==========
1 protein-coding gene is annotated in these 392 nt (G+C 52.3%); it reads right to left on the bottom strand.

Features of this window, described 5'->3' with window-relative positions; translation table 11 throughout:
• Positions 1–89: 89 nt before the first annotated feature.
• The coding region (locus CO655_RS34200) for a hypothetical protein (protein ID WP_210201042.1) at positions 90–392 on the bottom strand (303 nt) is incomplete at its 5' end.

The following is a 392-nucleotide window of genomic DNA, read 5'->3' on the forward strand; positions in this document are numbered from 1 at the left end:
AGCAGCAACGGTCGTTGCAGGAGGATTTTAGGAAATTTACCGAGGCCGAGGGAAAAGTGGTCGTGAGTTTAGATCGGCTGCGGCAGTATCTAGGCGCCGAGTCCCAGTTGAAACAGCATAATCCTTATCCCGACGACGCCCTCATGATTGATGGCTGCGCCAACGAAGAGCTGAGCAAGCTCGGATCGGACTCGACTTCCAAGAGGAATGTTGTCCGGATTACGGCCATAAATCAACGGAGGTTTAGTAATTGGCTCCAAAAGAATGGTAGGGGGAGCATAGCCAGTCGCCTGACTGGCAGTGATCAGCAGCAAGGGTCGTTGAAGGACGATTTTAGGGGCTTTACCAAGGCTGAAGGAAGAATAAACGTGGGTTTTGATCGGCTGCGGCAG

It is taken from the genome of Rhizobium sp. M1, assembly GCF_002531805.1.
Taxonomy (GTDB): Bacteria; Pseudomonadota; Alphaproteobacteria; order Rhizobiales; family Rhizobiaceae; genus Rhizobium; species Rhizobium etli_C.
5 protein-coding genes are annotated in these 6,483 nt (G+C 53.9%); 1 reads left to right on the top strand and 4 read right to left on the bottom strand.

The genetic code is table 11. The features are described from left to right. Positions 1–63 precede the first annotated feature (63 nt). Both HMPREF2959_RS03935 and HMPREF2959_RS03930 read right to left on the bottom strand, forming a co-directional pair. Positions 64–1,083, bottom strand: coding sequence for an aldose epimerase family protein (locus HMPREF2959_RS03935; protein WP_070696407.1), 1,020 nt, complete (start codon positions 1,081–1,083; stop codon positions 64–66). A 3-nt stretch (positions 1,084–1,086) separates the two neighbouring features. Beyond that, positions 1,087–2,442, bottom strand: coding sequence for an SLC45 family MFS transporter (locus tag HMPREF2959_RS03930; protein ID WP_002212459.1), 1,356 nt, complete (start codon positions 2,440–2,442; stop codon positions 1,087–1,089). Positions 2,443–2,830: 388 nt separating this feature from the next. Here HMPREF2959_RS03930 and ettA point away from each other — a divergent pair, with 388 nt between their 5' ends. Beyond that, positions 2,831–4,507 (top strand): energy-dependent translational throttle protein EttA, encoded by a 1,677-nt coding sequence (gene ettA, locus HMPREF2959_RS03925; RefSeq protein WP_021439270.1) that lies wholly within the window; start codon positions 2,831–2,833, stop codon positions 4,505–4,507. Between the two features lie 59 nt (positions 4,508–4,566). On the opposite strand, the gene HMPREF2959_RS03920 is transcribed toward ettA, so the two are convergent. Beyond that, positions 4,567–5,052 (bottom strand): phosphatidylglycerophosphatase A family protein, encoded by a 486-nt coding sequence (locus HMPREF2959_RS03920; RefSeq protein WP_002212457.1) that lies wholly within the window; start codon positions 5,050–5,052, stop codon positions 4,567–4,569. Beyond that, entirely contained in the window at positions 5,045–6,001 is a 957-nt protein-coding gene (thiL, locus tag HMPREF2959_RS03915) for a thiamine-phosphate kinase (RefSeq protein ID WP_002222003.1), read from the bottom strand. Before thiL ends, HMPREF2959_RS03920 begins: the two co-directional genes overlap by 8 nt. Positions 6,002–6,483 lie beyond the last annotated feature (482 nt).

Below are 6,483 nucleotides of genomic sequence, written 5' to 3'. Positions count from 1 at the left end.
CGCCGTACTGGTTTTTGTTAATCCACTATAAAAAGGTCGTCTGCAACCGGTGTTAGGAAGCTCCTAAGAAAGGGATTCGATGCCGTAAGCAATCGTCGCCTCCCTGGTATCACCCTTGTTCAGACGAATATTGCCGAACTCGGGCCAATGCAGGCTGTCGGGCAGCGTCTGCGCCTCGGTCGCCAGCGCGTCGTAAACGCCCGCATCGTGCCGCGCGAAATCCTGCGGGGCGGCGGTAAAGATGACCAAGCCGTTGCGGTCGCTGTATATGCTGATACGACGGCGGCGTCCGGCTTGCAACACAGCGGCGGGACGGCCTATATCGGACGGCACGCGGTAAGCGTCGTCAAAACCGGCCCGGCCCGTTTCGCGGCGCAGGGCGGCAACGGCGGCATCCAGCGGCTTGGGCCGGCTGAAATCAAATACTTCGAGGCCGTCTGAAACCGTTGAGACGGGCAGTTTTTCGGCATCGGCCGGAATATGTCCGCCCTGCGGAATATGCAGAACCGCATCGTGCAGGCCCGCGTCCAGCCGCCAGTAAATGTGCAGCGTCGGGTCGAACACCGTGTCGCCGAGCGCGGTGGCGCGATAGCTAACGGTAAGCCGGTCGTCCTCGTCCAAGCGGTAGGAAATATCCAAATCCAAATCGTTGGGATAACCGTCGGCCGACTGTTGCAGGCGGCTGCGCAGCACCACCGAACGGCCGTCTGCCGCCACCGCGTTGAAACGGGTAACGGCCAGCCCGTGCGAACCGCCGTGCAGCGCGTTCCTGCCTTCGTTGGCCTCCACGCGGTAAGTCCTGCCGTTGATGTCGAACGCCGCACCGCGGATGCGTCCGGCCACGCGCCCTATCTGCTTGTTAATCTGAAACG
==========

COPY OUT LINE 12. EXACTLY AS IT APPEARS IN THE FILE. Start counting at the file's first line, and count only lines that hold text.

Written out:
CGCCGTACTGGTTTTTGTTAATCCACTATAAAAAGGTCGTCTGCAACCGGTGTTAGGAAGCTCCTAAGAAAGGGATTCGATGCCGTAAGCAATCGTCGCCTCCCTGGTATCACCCTTGTTCAGACGAATATTGCCGAACTCGGGCCAATGCAGGCTGTCGGGCAGCGTCTGCGCCTCGGTCGCCAGCGCGTCGTAAACGCCCGCATCGTGCCGCGCGAAATCCTGCGGGGCGGCGGTAAAGATGACCAAGCCGTTGCGGTCGCTGTATATGCTGATACGACGGCGGCGTCCGGCTTGCAACACAGCGGCGGGACGGCCTATATCGGACGGCACGCGGTAAGCGTCGTCAAAACCGGCCCGGCCCGTTTCGCGGCGCAGGGCGGCAACGGCGGCATCCAGCGGCTTGGGCCGGCTGAAATCAAATACTTCGAGGCCGTCTGAAACCGTTGAGACGGGCAGTTTTTCGGCATCGGCCGGAATATGTCCGCCCTGCGGAATATGCAGAACCGCATCGTGCAGGCCCGCGTCCAGCCGCCAGTAAATGTGCAGCGTCGGGTCGAACACCGTGTCGCCGAGCGCGGTGGCGCGATAGCTAACGGTAAGCCGGTCGTCCTCGTCCAAGCGGTAGGAAATATCCAAATCCAAATCGTTGGGATAACCGTCGGCCGACTGTTGCAGGCGGCTGCGCAGCACCACCGAACGGCCGTCTGCCGCCACCGCGTTGAAACGGGTAACGGCCAGCCCGTGCGAACCGCCGTGCAGCGCGTTCCTGCCTTCGTTGGCCTCCACGCGGTAAGTCCTGCCGTTGATGTCGAACGCCGCACCGCGGATGCGTCCGGCCACGCGCCCTATCTGCTTGTTAATCTGAAACG